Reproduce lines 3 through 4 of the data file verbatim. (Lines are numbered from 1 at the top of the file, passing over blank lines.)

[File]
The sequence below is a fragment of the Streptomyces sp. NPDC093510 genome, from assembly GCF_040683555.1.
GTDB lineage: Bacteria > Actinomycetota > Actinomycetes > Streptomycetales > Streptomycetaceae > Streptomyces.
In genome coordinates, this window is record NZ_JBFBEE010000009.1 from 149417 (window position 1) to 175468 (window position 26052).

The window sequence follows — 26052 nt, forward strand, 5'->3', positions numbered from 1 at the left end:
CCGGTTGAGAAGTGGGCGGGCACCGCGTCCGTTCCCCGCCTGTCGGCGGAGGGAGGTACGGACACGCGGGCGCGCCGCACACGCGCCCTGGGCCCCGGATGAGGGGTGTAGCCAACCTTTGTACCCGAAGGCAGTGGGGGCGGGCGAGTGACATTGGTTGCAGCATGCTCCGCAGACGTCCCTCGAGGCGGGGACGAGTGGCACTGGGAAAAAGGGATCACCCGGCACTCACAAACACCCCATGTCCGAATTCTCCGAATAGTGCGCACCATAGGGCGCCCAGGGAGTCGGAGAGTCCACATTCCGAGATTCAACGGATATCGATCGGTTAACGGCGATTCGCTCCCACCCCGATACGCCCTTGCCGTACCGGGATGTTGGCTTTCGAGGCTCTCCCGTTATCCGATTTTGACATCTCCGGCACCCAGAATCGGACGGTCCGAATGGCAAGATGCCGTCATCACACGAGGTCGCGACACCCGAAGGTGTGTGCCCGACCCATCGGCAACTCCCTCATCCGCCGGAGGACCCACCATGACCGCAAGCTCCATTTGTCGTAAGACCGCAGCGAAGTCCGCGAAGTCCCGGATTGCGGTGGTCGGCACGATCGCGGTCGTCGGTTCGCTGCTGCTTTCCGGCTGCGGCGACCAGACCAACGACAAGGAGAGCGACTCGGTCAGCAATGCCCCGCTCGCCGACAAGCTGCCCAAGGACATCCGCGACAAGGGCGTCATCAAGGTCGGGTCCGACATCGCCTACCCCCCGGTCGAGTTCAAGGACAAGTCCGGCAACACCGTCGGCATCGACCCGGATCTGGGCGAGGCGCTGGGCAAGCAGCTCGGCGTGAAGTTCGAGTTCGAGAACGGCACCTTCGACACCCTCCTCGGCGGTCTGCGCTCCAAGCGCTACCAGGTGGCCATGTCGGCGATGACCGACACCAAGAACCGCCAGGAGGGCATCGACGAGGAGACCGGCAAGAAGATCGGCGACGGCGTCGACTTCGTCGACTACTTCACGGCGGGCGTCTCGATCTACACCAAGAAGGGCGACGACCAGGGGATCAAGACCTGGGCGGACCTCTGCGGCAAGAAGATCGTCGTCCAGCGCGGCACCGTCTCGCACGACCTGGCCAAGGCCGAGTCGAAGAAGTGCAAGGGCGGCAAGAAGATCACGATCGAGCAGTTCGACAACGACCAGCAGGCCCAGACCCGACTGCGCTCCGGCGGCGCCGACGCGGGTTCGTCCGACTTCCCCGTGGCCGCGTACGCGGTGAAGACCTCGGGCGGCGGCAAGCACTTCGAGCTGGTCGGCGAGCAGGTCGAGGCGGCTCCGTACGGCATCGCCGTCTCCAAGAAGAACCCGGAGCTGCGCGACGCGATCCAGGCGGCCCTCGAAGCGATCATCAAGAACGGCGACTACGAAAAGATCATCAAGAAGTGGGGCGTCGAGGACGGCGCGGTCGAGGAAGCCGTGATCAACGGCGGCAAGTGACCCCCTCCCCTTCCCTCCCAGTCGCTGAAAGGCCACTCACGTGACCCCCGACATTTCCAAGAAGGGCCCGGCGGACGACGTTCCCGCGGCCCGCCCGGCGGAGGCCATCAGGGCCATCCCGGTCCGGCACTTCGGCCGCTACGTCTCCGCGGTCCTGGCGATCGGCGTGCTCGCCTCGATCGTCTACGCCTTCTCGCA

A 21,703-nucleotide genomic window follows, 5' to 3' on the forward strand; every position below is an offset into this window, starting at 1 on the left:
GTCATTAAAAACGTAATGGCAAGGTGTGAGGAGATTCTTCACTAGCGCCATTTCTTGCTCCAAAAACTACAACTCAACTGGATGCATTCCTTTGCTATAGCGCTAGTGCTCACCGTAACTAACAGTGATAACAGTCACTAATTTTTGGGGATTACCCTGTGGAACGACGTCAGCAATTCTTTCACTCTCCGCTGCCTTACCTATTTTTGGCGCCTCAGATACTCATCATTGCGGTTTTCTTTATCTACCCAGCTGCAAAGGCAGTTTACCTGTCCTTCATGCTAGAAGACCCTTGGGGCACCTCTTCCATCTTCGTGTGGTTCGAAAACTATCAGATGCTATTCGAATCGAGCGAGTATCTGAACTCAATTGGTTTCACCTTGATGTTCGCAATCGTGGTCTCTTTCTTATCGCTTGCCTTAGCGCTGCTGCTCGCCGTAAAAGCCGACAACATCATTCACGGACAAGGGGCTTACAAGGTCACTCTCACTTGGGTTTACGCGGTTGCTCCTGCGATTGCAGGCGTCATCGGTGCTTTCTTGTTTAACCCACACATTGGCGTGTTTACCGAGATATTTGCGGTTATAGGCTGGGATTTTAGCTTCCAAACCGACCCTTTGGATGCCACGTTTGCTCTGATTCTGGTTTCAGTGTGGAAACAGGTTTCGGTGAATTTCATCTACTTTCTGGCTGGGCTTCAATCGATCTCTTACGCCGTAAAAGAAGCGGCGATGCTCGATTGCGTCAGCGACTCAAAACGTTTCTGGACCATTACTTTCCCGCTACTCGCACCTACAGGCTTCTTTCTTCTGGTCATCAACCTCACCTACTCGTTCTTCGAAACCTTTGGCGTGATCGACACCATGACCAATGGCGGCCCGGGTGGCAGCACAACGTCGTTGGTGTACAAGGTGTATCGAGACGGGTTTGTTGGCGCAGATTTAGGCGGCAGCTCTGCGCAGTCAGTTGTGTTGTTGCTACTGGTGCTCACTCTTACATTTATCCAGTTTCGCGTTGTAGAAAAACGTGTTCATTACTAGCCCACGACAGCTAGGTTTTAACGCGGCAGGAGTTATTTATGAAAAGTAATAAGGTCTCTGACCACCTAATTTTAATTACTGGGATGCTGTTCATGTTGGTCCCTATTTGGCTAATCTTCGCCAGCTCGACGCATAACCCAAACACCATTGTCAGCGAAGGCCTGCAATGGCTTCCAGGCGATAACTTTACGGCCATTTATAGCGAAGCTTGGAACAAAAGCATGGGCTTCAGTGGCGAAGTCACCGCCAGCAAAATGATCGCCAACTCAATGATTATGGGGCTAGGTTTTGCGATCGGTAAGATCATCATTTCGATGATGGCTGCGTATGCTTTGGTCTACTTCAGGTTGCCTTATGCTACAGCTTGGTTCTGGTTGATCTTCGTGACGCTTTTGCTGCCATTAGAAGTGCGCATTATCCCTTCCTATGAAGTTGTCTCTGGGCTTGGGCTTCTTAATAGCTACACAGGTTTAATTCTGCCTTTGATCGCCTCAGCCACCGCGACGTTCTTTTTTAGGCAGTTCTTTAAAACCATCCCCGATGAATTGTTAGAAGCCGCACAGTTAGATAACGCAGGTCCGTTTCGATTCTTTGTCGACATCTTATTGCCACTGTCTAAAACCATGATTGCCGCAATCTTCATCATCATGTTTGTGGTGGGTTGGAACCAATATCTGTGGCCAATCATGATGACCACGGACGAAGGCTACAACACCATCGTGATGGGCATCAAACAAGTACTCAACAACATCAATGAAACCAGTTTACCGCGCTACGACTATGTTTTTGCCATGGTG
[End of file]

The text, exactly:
In genome coordinates, this window is record NZ_JBFBEE010000009.1 from 149417 (window position 1) to 175468 (window position 26052).

The window sequence follows — 26052 nt, forward strand, 5'->3', positions numbered from 1 at the left end: